Tuesday, 2 July 2013

Questions (199, 201)

Micheál Martin

Question:

199. Deputy Micheál Martin asked the Minister for Finance if he is concerned about the rate of corporation tax here within the EU; and if he will make a statement on the matter. [25194/13]

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Micheál Martin

Question:

201. Deputy Micheál Martin asked the Minister for Finance if Prime Minister Cameron has expressed concerns to him regarding tax structures of global companies here; and if he will make a statement on the matter. [25196/13]

View answer

Written answers (Question to Finance)

I propose to take Questions Nos. 199 and 201 together.

On the question about contacts from Prime Minister Cameron regarding the tax structures of global companies here I can inform the Deputy that there has been no contact from Prime Minister Cameron regarding the tax structures of global companies here. The Government has consistently stated its commitment to the 12.5% corporation tax rate which has the support of all the major parties and the majority of Deputies in this House. We have a very strong track record of attracting companies of real substance to invest and create thousands of jobs in Ireland. Many of the large Multi-National Corporations, MNCs, are here for many years and regard Ireland as an excellent base from which to serve their customers in Europe and further afield. Our competitive taxation system is just one element of what makes Ireland attractive to MNCs. We remain committed to our competitive 12.5% tax rate and I have no concerns whatsoever regarding Ireland's ability to maintain this rate.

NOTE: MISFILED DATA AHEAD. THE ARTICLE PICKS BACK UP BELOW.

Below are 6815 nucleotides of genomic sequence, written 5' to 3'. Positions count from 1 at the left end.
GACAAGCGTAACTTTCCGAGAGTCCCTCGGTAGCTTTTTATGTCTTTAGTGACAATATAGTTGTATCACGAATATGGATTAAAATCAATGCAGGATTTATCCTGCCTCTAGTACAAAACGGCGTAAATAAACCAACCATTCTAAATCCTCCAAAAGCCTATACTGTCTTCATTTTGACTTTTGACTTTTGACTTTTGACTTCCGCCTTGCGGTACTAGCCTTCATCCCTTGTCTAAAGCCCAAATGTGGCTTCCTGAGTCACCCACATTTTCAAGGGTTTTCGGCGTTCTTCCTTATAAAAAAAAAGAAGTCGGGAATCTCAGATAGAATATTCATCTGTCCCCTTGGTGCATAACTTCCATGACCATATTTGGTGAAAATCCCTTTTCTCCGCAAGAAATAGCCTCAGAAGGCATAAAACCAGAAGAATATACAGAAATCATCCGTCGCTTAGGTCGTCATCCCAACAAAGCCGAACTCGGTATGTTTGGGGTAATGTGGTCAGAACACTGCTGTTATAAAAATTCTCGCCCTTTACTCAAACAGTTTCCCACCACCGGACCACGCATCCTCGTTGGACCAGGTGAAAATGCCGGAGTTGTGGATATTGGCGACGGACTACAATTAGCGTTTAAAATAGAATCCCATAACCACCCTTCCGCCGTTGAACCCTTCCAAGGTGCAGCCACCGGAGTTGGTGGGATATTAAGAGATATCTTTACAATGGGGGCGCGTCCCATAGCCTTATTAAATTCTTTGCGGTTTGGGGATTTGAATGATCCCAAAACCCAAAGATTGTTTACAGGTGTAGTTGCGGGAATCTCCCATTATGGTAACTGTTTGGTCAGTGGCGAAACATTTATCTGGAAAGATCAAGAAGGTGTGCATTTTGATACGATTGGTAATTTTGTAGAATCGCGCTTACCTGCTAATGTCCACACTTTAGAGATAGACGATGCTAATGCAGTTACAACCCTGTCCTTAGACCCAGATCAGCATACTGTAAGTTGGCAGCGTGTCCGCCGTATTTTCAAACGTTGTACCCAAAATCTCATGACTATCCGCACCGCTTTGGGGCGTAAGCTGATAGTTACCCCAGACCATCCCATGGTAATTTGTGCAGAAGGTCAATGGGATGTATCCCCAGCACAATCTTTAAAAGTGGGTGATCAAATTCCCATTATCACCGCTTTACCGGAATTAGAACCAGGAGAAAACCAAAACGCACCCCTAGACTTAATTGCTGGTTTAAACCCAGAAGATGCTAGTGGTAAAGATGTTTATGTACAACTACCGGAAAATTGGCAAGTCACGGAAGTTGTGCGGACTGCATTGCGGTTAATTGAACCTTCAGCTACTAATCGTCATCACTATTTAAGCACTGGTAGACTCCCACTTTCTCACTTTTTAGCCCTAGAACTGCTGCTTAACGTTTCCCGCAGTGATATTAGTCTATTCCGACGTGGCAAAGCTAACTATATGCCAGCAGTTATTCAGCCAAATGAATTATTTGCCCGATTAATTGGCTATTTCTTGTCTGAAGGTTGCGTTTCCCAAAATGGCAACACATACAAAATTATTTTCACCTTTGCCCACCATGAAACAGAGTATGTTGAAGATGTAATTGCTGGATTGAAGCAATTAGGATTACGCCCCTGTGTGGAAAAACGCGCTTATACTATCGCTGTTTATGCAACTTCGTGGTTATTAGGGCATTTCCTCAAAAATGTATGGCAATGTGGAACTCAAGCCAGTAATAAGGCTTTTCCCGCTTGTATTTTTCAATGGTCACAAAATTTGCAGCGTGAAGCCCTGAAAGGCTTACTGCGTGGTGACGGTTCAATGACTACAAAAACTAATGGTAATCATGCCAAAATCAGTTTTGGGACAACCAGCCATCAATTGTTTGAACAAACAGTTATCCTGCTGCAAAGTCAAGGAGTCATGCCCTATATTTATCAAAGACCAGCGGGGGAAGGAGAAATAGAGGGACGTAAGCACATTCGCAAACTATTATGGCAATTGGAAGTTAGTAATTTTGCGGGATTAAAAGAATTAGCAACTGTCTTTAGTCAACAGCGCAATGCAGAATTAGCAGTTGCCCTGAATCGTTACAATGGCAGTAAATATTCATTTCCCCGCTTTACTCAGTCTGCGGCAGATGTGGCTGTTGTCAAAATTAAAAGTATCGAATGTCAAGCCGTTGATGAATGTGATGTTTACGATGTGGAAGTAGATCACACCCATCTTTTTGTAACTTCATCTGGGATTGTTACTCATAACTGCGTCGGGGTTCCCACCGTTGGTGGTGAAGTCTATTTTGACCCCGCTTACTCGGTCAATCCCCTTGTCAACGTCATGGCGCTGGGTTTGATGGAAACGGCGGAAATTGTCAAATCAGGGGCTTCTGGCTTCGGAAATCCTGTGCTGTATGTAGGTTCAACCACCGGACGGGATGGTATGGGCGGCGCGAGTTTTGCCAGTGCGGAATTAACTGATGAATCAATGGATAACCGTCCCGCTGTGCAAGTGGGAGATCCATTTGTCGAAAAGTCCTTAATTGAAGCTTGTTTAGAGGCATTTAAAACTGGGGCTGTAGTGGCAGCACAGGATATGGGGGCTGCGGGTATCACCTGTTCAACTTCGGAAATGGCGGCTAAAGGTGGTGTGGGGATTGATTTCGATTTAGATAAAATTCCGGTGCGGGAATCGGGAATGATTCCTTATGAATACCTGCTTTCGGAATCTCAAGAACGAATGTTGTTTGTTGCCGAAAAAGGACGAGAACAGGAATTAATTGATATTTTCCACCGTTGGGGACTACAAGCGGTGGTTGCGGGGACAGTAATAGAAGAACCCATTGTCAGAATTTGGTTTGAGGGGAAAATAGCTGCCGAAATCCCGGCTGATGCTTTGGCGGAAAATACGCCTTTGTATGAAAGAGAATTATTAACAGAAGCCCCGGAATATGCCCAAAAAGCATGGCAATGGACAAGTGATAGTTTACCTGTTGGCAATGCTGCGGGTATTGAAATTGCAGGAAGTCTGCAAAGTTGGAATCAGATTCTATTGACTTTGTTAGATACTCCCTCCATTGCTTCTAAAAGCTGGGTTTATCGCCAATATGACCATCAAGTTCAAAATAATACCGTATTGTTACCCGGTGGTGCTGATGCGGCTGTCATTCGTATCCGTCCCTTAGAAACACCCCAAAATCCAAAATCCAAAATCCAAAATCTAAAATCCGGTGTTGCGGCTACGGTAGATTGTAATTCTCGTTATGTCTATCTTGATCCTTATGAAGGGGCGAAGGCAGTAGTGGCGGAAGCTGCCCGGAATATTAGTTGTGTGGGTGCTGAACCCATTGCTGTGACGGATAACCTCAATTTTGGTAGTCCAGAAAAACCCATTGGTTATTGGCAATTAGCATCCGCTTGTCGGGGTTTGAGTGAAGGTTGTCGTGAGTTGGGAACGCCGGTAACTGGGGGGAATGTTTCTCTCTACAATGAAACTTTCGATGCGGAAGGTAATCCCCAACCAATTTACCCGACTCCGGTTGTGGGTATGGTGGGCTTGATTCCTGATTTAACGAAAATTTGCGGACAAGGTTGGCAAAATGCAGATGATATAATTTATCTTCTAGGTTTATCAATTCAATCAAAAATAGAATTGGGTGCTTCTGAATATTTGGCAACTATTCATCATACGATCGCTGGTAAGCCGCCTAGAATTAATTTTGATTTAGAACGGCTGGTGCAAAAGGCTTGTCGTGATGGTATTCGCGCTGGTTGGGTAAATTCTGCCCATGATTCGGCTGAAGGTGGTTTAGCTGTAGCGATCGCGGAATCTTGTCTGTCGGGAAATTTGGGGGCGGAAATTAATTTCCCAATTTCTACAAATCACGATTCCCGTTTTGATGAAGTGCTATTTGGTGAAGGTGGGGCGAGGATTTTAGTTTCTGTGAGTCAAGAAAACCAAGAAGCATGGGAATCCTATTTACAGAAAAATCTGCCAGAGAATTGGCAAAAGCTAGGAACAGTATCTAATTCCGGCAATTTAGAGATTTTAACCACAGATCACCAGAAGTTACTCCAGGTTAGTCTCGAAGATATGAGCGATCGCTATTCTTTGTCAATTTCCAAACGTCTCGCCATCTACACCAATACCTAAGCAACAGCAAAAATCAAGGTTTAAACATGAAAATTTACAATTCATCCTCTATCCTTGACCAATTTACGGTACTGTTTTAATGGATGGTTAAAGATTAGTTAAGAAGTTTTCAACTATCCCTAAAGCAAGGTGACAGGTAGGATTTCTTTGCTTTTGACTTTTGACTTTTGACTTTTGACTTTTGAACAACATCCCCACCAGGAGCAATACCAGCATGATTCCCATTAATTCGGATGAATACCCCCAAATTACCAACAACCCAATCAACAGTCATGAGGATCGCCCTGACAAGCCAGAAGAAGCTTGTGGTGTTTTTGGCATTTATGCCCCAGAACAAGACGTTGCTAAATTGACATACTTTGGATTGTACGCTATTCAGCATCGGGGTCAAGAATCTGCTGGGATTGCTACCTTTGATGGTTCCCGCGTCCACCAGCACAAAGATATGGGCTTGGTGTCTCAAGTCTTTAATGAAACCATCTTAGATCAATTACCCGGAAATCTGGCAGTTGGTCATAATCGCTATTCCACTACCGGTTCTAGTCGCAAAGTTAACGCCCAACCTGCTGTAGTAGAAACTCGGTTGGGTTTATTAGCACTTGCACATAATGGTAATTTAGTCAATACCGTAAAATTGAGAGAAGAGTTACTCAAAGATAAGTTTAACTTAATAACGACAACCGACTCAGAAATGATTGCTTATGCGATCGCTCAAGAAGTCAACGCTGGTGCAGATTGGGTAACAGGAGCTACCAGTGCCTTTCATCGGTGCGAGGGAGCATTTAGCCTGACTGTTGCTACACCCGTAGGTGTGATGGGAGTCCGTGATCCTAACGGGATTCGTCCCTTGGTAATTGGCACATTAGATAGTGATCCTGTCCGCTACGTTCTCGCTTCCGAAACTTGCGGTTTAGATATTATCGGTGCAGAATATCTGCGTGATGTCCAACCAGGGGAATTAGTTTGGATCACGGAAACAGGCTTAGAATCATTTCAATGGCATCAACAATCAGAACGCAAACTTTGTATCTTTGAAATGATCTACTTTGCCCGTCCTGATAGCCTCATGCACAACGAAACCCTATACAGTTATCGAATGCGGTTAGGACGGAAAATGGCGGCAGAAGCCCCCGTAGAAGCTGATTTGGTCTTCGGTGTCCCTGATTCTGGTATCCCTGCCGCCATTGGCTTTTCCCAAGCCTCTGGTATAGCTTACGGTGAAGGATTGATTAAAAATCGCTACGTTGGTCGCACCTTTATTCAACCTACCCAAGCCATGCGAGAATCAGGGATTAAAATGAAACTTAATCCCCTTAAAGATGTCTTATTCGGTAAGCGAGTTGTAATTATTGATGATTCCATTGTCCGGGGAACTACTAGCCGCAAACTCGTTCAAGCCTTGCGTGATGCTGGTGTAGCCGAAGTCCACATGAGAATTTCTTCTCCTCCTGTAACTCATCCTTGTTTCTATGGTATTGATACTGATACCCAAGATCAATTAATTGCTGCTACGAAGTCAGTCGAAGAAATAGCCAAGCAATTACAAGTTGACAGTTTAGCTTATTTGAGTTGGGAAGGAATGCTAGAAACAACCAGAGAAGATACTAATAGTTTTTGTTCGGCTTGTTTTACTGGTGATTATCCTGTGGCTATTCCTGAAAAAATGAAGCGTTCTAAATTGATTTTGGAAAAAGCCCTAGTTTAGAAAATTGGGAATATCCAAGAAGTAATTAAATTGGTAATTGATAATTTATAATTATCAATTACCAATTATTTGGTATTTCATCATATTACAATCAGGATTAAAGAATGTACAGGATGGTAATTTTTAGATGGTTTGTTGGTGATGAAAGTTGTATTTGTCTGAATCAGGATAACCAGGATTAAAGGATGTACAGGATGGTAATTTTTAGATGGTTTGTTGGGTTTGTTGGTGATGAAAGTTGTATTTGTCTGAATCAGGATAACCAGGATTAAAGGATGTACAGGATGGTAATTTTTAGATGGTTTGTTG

In addition a low corporate tax rate is a tool to address the economic limitations that come with being a peripheral country, as compared to “core” countries. Furthermore taxation is a powerful instrument of economic policy. Retaining the right of EU Member States to decide taxation rules and levels allows Member States to take account of their differing positions in the economic and business cycle. Therefore taxation may also be used as a tool to stimulate the economy or to cool it down in case of risks of overheating. However, it is important to make a distinction between a competitive tax economy and harmful tax competition. Ireland is does not engage in harmful tax competition. Ireland just like other EU countries believes in fair tax competition and building on the work of the Global Forum on Tax Transparency, unfair tax competition is an issue that needs to be examined.